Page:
Earlier this week, Sarah posted a brilliant list of her 2012 Kentucky Resolutions. Her list got me thinking about my own goals for the New Year. How can I find new ways to enjoy being a Kentuckian in 2012? I wondered. I've already perfected my own beer cheese and bourbon ball recipes. I've seen the Commonwealth's major tourist sites, I've been to Derby and Oaks, and I've joined in the frenzy following a National Championship win.
But, of course, there are always new ways to enjoy the Bluegrass State. Here are a few goals I came up with for the upcoming year. I tried to keep them realistic; I'm probably not going to become BFF with Mark Badgley and James Mischka this year (but I'm not going to stop hoping for that...)
- Shop(and Eat) Kentucky.I lived in Louisville's Highlands neighborhood for years. Now, when you live in the heart of the Keep Louisville Weird movement, it's pretty easy to have locally-sourced meals and locally-crafted products within your reach. But, recently, I've found myself gradually backsliding into more suburban, mainstream purchasing habits. Over the holidays, I was reminded how delightful local products can be when my aunt gave me a sampler of coffees roasted in-house at Lexington's Coffee Times Coffee House. The Big Blue Blend was so bright and sunny, but with a spicy bite -- it started sweet, like mocha ice cream, but finished with almost a chicory note. I was instantly smitten, and reminded that good things are often made just around the corner!
- Tour the Bourbon Trail; learn to place Box and Wheel bets. Yep, I resolve to do some sinnin' this year, but I want to learn to do it well. I want to see where my favorite bourbons are made -- I've driven past the distilleries hundreds of times, but I've just never taken the time to stop for the tour. And, I want to learn to make the kind of sophisticated bets that yield high payouts -- the kind that come from a deeper knowledge of horses and wagering. It's been a long time since I took a statistics class, but I think this will be a fun skill to acquire.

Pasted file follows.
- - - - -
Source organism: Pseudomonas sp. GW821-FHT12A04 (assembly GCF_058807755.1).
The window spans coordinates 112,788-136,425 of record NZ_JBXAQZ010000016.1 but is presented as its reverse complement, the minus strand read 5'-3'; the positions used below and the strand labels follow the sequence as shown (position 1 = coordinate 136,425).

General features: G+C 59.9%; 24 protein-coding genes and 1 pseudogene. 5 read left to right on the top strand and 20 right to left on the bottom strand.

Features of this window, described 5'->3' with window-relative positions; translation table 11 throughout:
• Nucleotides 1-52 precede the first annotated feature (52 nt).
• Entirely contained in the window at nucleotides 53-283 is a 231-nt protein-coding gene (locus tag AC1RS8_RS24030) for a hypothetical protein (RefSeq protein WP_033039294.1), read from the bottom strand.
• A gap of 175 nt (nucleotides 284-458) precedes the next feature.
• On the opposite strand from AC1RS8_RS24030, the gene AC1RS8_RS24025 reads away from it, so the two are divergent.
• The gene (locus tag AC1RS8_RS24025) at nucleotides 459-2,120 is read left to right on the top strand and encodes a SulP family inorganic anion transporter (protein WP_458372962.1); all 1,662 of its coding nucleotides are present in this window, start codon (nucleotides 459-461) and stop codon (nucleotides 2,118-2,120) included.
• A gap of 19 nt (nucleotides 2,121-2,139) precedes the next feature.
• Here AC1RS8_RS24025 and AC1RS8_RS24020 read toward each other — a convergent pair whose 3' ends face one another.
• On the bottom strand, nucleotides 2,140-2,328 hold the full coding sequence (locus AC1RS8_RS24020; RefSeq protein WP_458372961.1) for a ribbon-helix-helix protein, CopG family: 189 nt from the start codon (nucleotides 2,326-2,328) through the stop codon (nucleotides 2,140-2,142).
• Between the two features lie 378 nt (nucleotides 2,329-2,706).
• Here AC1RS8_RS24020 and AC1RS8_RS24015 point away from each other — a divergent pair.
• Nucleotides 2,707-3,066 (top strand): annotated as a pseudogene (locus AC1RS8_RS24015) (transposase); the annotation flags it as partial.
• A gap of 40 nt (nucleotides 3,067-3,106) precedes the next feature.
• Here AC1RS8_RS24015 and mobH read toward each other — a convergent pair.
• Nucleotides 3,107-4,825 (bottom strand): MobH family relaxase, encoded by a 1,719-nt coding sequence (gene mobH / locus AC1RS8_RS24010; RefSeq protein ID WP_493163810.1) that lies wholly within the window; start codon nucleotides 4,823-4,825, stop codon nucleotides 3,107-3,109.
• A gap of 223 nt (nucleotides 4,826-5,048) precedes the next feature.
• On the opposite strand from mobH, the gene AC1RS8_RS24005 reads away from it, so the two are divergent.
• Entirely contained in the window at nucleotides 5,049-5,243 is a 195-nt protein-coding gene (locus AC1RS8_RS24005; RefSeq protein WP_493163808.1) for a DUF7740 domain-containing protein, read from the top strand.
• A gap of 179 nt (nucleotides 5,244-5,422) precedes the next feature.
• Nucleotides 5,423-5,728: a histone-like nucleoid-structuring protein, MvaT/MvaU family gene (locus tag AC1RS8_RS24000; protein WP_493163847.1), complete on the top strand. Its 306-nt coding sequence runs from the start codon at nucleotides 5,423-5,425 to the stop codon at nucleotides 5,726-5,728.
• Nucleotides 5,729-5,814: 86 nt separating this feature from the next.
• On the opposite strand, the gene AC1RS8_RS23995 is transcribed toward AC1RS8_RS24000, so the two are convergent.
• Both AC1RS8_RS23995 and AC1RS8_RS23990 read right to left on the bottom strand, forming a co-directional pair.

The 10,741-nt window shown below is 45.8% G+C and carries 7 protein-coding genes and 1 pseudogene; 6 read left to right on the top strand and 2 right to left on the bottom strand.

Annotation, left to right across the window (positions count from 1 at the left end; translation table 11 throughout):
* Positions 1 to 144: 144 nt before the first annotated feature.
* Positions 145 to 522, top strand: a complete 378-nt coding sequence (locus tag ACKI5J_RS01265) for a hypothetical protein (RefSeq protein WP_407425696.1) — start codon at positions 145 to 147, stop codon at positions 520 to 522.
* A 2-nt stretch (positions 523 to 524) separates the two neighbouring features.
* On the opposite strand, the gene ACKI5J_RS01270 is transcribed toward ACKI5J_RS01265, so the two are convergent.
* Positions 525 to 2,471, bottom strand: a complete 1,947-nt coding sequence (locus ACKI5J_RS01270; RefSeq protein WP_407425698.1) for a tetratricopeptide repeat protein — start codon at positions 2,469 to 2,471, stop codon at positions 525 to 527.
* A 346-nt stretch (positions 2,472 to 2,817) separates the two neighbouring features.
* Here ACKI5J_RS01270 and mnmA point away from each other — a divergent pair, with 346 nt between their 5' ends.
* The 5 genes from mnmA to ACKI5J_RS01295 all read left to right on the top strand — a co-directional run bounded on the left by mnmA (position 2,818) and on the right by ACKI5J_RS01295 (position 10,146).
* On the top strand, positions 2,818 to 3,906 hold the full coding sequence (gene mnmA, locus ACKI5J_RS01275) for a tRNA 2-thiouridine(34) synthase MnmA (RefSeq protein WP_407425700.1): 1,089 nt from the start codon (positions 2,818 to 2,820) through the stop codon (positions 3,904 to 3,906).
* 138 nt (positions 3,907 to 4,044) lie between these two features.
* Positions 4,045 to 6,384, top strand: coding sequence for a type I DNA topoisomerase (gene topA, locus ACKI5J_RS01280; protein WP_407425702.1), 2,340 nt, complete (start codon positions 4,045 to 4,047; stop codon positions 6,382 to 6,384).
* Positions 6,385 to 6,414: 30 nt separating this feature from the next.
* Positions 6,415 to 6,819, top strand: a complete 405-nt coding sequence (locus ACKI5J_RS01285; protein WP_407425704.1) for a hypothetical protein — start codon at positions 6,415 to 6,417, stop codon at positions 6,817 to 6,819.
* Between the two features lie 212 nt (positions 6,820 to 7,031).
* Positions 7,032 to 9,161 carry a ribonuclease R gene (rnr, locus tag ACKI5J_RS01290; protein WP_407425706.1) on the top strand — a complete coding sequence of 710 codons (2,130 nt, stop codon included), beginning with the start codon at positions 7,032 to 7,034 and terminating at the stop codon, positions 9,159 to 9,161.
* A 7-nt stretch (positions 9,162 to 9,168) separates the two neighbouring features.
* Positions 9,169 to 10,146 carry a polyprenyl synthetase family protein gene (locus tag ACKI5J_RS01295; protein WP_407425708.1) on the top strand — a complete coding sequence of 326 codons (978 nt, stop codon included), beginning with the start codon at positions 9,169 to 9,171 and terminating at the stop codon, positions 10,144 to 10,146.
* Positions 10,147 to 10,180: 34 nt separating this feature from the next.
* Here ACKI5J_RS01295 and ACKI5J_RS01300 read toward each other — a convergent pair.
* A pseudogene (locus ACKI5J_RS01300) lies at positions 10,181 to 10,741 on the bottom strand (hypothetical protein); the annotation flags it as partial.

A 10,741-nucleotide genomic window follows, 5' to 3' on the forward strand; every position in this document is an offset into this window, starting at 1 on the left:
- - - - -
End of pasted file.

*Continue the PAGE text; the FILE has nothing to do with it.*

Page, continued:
- Get involved with Kentucky politics. It's been way too long since I contacted a Congressman about an issue I believed in, volunteeered with a campaign, or generally gotten involved. I kind of miss it.
- Publish a story or essay set in Appalachia. As a writer, I've frequently struggled with how to include my hometown in my work while preserving my own experience. I love so many cultural elements of Appalachia, but I really hate some of the imagery of poverty and ignorance that so often emerges in Appalachian fiction. This year, I want to write a piece that is set in Eastern Kentucky, but which doesn't involve bad stereotypes, trips "to the Walmarts", or exploitative dialogue.